I recently turned 30 and realised that the only bucket list I own is one that’s filled with restaurants and bars. On that list, for a while now, has been Bluebird Chelsea. It's known for its swish interiors and a promise of good night out along King’s Road, so I ventured down on the last night of my 20s to strike off the last meal of a decade and to see if the long-standing whispers were true. No pressure, Bluebird.
There’s plenty of reasons why restaurants and bars make it onto my bucket list: award-winning status, unique dishes, novelty moments for the gram (yes, guilty as charged). Bluebird, however, falls into the looks department. Once a garage in the 90s and taken over by the notorious D&D Group, the restaurant today features industrial quirks, including dark red metal beams, Art Deco nods and a first floor eatery that doubles as a mini rainforest. Bluebird also has a downstairs cafe and an alfresco courtyard that’s always heaving come summer, but for this meal we were dining upstairs, escorted to one of the window tables in the far corner where we could see London buses zipping by in the torrential rain outside.
Arriving at 7pm on a Friday night, the upstairs restaurant at Bluebird was surprisingly quiet. I used this time to have a quick wander around the space, spotting that it’s cleverly split into sections with the oval bar sitting at the centre of the room. Tall plants and foliage shelter booth tables from onlookers and add plenty of backdrops for pretty pictures. Keeping in line with the interiors, the menu was just as eye-catching boasting a fun watercolour sketch of the venue. Split into the usual starters, mains and desserts, Bluebird goes the extra mile with a fruits de mer section that happens to have one of my favourite dishes: dressed Cromer crab (£19.50). It came presented in its shell under a vat of crushed ice alongside chunky golden slices of toasted sourdough. Empty crab shell and melted ice cleared away and another glass of Mirabeau Azure Provence Rosé 2021 (£48) poured from the bottle, we only had to wait 10 to 15 minutes for our mains.
My friend ordered the roasted duck breast (£26.5.50) that came with confit duck leg croquette, garlic mash potato, poached kumquats and baby turnips with duck jus while I tucked into the pan-fried turbot (£39.50), also known as one of the most expensive fish on the market. One mouthful, and you can see why. Sweet yet mild in flavour, the fish itself was elevated by the spectrum of flavours brought to life from the shrimp butter, girolles, cucumber and borlotti beans. It’s a comforting and wholesome dish that I’d recommend any fish enthusiast to try. Never ones to shy away from ordering sides, we shared a potion of silk-like truffle mash (£5.50) and chilli-sprinkled tenderstem broccoli (£5.50).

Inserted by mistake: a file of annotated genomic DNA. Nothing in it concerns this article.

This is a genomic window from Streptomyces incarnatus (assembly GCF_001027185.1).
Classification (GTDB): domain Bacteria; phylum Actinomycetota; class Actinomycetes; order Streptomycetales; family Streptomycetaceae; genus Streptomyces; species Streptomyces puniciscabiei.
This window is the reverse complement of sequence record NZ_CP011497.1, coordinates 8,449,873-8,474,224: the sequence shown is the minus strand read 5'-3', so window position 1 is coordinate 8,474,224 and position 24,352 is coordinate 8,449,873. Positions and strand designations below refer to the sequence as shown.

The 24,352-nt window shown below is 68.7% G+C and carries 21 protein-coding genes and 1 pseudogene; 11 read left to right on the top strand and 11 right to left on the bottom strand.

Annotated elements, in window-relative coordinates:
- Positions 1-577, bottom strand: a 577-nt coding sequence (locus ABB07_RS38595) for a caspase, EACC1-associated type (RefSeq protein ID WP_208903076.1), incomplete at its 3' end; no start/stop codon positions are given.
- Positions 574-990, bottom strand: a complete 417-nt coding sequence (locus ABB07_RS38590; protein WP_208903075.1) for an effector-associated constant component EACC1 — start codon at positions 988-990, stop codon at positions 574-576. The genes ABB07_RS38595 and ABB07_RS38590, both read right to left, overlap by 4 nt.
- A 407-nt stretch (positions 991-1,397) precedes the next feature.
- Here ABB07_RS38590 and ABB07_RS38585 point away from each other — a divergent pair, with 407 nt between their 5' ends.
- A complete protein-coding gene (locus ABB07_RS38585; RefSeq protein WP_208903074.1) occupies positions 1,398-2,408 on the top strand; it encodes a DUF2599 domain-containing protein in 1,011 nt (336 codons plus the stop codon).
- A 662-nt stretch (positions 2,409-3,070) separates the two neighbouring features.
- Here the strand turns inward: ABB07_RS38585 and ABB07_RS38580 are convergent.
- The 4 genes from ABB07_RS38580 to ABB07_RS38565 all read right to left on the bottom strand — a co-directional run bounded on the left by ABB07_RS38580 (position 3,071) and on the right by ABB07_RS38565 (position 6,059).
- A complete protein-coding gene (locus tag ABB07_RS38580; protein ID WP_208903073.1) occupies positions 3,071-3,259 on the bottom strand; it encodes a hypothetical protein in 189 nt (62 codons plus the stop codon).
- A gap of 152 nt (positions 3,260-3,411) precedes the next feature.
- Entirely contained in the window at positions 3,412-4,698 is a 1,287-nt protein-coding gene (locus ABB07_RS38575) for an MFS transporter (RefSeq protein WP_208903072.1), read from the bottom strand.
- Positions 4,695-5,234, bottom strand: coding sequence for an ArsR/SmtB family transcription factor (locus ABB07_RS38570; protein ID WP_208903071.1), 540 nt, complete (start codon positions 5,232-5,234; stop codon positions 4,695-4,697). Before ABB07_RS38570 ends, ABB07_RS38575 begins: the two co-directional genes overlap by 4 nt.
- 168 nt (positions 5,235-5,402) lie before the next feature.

Needing a good 30 minutes to digest our food before we could even think about looking at dessert, we naturally refuelled with a cocktail. Opting for a classic instead of one of the signature cocktails, we ordered a spicy margarita with a salt rim (£15) and a negroni (£15). The negroni was on the money but sadly the spicy margarita didn’t live up to its price tag with the balance of flavours slightly off. Dessert, however, got us back on track as we had two spoons and a cream-topped pavlova (£9.50) to get through, not to mention the welcome lift in atmosphere thanks to a now-very-busy restaurant that seemed to fill up as quickly as I had inhaled my starter. The hard shell of the pavlova was decorated with seasonal roasted figs, pickled blackberries, pistachio and generous dribbles of damson coulis with the marshmallow soft center, like any good pavlova, light as a feather.
The DesignMyNight Digest
My bucket list might not be packed with destinations and adrenaline-pumping activities but a good restaurant has the ability to take you on a trip around the world with a forkful of food. It also acts as the pillar for some of the biggest moments of your life, from graduation celebrations to a well-earned job promotion. Bluebird Chelsea was my last meal of my 20s and I can confirm that it has helped them end them on a high. Spenny and swish, this D&D restaurant (like all the others) delivers on its reputation to draw in a trendy crowd and tasty dishes but perhaps next time, I'll stick to working through their endless wine section rather than the cocktails.
Get to know more of London's best restaurants and sign up to our London newsletter for all the latest news and reviews.